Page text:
In seeking out a fund to buy, try to avoid the wrong moves

Dollars & Sense

September 16, 2001|By Russel Kinnel | Russel Kinnel,MORNINGSTAR.COM

What the heck was I thinking? At the beginning of 2001, I wrote about three funds that might do well if technology rebounded. I can live with the fact that tech didn't rebound; I'm focused on the long term. However, one of my three candidates was just a bad idea: I mentioned Putnam OTC Emerging Growth because it had been clocked in 2000, yet still had all the great resources of Putnam to draw upon.

My mistake was betting on a fund-restructuring project way too early in the game. If you're used to picking stock-turnaround candidates, you might make the same mistake. The crucial difference is that a stock price reflects the market's view for the company's value one, two or even 10 years into the future.

If Jack Welch of General Electric fame were named chief executive of a struggling company today, the stock would rally based on the expectations long before tangible evidence of a turnaround had materialized. Conversely, if multibillionaire investor Warren Buffett were named manager of a struggling fund today, the net asset value wouldn't budge - it simply reflects the market value of the underlying securities. Thus, you'd have plenty of time to buy in. Here are two basic scenarios and when you should bet on each:

New management. The key issue is whether everything is in place or if it's a gradual rebuilding process. When a fund company replaces one subadviser with another, you get the benefit of a stable management team that has already been executing the same strategy for many years. If that's the case, you can jump in almost immediately if you have a high confidence level. For example, when Vanguard replaced Husic Capital with the PrimeCap team at Vanguard Capital Opportunity, it was clearly a good bet right away. In a similar vein, a fund company might switch a fund to a successful manager in the same shop. Bill Nygren taking the reins at Oakmark Fund is a case in point.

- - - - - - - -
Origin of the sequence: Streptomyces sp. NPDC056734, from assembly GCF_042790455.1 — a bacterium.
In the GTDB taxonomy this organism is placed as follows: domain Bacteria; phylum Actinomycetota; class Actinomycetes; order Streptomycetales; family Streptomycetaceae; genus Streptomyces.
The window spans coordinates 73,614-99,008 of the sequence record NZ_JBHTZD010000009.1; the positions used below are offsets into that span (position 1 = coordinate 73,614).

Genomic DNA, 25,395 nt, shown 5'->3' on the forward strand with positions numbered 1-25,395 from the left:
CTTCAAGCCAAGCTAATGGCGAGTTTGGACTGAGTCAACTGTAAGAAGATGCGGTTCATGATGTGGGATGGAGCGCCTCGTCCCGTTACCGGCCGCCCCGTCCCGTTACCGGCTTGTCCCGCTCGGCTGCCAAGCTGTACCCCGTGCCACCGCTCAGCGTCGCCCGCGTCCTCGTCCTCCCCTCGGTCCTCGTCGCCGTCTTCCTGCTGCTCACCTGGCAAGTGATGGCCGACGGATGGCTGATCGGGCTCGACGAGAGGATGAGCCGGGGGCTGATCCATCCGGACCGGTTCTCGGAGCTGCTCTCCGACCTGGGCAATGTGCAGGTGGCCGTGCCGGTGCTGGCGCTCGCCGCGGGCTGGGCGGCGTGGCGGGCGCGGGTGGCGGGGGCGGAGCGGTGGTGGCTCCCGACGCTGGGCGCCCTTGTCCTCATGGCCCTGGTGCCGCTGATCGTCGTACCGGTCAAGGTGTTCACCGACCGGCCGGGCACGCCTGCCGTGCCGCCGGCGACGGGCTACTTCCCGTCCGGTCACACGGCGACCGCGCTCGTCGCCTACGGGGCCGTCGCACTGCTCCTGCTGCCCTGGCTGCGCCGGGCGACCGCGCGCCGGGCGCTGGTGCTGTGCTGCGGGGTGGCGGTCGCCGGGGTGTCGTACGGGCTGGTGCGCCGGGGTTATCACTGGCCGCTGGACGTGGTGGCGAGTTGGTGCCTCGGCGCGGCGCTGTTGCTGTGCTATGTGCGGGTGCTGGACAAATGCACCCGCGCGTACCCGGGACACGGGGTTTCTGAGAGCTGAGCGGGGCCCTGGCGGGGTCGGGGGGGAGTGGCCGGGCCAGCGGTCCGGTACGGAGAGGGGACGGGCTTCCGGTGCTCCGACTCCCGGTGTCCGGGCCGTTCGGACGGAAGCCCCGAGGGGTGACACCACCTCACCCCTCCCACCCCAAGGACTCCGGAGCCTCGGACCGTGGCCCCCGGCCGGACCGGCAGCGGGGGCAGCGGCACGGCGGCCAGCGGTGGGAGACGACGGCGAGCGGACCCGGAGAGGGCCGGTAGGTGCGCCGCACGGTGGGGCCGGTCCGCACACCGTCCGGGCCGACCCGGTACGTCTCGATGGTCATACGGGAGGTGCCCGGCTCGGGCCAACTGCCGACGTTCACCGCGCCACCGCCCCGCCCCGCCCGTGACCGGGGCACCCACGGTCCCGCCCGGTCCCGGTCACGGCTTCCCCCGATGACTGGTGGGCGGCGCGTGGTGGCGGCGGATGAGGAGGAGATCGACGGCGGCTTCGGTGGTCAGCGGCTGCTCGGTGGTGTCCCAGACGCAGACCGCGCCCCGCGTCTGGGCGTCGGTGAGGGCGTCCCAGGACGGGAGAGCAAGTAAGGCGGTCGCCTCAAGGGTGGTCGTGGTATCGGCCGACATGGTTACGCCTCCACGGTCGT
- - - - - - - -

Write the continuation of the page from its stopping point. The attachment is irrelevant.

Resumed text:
However, the no-brainers are few and far between. More often, you get a new subadviser without a mutual fund record or a mixed record. If the new manager is from the same shop, you'll probably get someone with little or no track record. What's worse is that the new manager might have been part of the team that got the fund into its current mess. In these cases, you'll want to wait a few months to see how the manager has remade the fund. Even then, you can probably find something more attractive. Lots of funds have good records and long-serving managers, so why gamble?

No matter how good the new manager is, he or she might dump some long-held stocks in the fund and make a capital-gains distribution. If you're considering a fund that has had a manager change in recent months, don't buy until the next year - unless the fund company is providing an estimate of expected cap-gains distributions.

New strategy - old management. My thinking with Putnam OTC was that Putnam has the resources and the will to fix what's wrong with a fund. If the manager is at fault, they'll replace her and if the strategy is flawed, they'll gut it. The catch is that Putnam is a deliberate shop that doesn't rush into anything. They wanted this fund to be extremely aggressive, so it took a long time for them to decide it was a problem. They've announced plans to rein in risk, but there's no point in being early. Like a company that's restructuring, a fund is likely to have spotty results until the overhaul is complete. Since you don't get the early payoff you do with a stock, there's no need to rush.

Then, does the manager have a great long-term record that inspires tremendous confidence? If not, stay away until the dust settles.

And, take a look and see if the fund has tweaked its strategy in the past. Lots of funds have gone through frequent strategy changes to no avail. Avoid them.

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